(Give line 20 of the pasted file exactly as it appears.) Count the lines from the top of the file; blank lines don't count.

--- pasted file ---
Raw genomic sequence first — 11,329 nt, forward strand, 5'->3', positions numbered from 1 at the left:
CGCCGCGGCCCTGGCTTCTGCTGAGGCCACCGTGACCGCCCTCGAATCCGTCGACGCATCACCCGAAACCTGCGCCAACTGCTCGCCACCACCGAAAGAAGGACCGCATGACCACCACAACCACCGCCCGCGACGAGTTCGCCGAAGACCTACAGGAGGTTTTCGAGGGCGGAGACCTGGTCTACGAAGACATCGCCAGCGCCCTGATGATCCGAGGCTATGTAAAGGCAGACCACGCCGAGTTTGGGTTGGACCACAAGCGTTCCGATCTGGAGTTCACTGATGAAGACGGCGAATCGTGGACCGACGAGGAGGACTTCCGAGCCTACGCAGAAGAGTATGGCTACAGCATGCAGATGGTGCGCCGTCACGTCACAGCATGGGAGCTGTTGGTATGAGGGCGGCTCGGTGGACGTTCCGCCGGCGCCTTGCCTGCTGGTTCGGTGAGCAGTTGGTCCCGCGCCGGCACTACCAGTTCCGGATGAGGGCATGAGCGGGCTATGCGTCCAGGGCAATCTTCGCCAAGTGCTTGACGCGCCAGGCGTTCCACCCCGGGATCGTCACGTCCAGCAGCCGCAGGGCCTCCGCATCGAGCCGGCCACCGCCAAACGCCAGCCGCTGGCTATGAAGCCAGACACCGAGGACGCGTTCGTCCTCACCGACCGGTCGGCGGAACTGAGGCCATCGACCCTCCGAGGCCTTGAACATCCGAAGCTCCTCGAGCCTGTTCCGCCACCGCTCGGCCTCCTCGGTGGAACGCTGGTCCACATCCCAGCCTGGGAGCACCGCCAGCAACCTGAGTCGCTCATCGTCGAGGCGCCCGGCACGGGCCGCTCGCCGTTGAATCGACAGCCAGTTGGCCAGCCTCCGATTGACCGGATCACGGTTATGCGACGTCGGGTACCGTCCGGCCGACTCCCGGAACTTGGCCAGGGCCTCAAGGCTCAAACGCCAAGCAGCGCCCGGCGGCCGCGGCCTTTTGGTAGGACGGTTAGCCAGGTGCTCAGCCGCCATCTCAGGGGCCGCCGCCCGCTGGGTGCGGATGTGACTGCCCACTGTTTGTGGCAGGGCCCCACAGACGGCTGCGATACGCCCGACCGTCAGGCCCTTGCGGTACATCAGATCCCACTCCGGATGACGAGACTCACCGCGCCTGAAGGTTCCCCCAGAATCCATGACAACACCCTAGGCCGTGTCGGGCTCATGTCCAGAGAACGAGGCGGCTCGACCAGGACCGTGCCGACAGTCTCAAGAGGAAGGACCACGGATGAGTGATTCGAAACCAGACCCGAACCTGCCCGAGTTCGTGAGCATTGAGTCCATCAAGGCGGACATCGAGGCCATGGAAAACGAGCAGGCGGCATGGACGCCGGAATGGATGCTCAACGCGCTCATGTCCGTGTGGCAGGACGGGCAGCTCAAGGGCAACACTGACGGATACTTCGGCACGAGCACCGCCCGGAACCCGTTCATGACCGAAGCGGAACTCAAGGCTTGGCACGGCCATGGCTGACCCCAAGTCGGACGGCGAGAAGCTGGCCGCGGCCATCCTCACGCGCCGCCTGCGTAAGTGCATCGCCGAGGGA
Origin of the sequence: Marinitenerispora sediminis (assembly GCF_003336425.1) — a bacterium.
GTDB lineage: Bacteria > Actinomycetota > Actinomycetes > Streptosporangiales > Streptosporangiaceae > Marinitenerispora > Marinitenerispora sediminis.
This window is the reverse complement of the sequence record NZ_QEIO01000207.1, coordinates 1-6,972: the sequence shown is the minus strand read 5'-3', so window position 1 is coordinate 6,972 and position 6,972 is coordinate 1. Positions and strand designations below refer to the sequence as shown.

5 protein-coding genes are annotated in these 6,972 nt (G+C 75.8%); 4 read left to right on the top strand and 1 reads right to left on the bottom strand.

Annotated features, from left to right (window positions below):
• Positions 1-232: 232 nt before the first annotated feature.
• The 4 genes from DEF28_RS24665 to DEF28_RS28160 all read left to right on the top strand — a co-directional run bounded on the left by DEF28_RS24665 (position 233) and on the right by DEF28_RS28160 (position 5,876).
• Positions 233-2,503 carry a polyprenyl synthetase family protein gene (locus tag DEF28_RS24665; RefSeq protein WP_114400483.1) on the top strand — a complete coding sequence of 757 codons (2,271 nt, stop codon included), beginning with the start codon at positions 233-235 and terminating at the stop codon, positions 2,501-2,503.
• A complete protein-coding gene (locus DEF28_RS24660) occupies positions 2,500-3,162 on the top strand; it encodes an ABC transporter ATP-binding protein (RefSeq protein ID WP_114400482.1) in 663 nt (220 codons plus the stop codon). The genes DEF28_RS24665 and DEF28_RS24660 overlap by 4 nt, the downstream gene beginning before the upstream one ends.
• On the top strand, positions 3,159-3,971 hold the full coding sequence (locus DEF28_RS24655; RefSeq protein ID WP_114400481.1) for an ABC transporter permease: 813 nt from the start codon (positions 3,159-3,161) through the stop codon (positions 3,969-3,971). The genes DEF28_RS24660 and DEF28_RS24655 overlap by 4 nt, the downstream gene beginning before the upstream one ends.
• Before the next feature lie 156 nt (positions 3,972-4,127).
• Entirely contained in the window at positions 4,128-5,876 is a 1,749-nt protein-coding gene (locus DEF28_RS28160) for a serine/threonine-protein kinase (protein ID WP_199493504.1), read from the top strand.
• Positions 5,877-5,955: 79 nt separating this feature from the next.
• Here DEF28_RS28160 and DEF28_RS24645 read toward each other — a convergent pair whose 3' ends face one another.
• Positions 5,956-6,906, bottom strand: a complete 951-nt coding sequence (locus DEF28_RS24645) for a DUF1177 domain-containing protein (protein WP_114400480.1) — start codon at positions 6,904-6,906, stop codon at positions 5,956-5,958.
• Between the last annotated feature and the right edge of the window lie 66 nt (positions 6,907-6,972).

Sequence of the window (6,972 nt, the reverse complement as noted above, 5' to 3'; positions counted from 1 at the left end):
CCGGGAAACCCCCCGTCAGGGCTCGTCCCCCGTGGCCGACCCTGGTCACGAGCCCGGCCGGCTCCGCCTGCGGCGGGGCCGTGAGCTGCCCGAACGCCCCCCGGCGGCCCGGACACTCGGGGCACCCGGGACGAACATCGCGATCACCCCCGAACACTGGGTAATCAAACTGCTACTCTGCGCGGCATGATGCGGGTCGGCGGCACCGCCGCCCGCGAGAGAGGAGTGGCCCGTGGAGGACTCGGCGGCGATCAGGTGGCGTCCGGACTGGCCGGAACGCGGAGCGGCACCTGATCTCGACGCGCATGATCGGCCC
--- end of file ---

CCGGGAAACCCCCCGTCAGGGCTCGTCCCCCGTGGCCGACCCTGGTCACGAGCCCGGCCGGCTCCGCCTGCGGCGGGGCCGTGAGCTGCCCGAACGCCCCCCGGCGGCCCGGACACTCGGGGCACCCGGGACGAACATCGCGATCACCCCCGAACACTGGGTAATCAAACTGCTACTCTGCGCGGCATGATGCGGGTCGGCGGCACCGCCGCCCGCGAGAGAGGAGTGGCCCGTGGAGGACTCGGCGGCGATCAGGTGGCGTCCGGACTGGCCGGAACGCGGAGCGGCACCTGATCTCGACGCGCATGATCGGCCC